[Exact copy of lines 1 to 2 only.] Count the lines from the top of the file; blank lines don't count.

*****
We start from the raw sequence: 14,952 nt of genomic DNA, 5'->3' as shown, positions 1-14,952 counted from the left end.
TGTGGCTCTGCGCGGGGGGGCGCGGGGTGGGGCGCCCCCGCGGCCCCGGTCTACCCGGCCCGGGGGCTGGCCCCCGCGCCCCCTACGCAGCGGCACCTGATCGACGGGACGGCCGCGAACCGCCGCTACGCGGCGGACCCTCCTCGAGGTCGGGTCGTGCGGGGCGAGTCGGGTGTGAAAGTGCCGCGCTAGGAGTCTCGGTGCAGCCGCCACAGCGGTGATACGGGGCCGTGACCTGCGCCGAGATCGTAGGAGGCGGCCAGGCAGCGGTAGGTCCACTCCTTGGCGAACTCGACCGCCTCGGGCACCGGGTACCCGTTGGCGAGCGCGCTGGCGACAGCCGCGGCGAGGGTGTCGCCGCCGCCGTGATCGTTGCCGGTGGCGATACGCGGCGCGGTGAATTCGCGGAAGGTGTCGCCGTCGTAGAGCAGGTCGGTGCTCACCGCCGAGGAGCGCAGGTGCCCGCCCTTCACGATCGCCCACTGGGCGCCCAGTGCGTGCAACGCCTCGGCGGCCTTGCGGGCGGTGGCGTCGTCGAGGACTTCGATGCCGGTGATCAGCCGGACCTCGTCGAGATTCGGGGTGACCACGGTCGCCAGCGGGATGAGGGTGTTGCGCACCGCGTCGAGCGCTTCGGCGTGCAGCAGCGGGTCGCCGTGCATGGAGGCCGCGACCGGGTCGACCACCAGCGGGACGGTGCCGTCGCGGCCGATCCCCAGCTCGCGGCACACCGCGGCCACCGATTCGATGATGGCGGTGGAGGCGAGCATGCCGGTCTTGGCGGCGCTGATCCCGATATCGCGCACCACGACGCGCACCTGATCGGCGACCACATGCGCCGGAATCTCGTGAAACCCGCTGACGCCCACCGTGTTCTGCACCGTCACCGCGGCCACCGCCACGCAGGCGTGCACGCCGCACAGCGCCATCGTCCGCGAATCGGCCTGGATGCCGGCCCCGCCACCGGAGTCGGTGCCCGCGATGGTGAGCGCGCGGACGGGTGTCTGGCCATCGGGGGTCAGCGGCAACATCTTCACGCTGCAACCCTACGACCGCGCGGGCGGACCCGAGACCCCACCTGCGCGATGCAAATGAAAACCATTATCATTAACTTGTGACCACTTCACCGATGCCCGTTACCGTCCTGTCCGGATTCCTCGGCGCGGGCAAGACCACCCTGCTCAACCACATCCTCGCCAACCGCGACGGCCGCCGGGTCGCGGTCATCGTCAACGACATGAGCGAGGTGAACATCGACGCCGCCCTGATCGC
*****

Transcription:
We start from the raw sequence: 14,952 nt of genomic DNA, 5'->3' as shown, positions 1-14,952 counted from the left end.
TGTGGCTCTGCGCGGGGGGGCGCGGGGTGGGGCGCCCCCGCGGCCCCGGTCTACCCGGCCCGGGGGCTGGCCCCCGCGCCCCCTACGCAGCGGCACCTGATCGACGGGACGGCCGCGAACCGCCGCTACGCGGCGGACCCTCCTCGAGGTCGGGTCGTGCGGGGCGAGTCGGGTGTGAAAGTGCCGCGCTAGGAGTCTCGGTGCAGCCGCCACAGCGGTGATACGGGGCCGTGACCTGCGCCGAGATCGTAGGAGGCGGCCAGGCAGCGGTAGGTCCACTCCTTGGCGAACTCGACCGCCTCGGGCACCGGGTACCCGTTGGCGAGCGCGCTGGCGACAGCCGCGGCGAGGGTGTCGCCGCCGCCGTGATCGTTGCCGGTGGCGATACGCGGCGCGGTGAATTCGCGGAAGGTGTCGCCGTCGTAGAGCAGGTCGGTGCTCACCGCCGAGGAGCGCAGGTGCCCGCCCTTCACGATCGCCCACTGGGCGCCCAGTGCGTGCAACGCCTCGGCGGCCTTGCGGGCGGTGGCGTCGTCGAGGACTTCGATGCCGGTGATCAGCCGGACCTCGTCGAGATTCGGGGTGACCACGGTCGCCAGCGGGATGAGGGTGTTGCGCACCGCGTCGAGCGCTTCGGCGTGCAGCAGCGGGTCGCCGTGCATGGAGGCCGCGACCGGGTCGACCACCAGCGGGACGGTGCCGTCGCGGCCGATCCCCAGCTCGCGGCACACCGCGGCCACCGATTCGATGATGGCGGTGGAGGCGAGCATGCCGGTCTTGGCGGCGCTGATCCCGATATCGCGCACCACGACGCGCACCTGATCGGCGACCACATGCGCCGGAATCTCGTGAAACCCGCTGACGCCCACCGTGTTCTGCACCGTCACCGCGGCCACCGCCACGCAGGCGTGCACGCCGCACAGCGCCATCGTCCGCGAATCGGCCTGGATGCCGGCCCCGCCACCGGAGTCGGTGCCCGCGATGGTGAGCGCGCGGACGGGTGTCTGGCCATCGGGGGTCAGCGGCAACATCTTCACGCTGCAACCCTACGACCGCGCGGGCGGACCCGAGACCCCACCTGCGCGATGCAAATGAAAACCATTATCATTAACTTGTGACCACTTCACCGATGCCCGTTACCGTCCTGTCCGGATTCCTCGGCGCGGGCAAGACCACCCTGCTCAACCACATCCTCGCCAACCGCGACGGCCGCCGGGTCGCGGTCATCGTCAACGACATGAGCGAGGTGAACATCGACGCCGCCCTGATCGC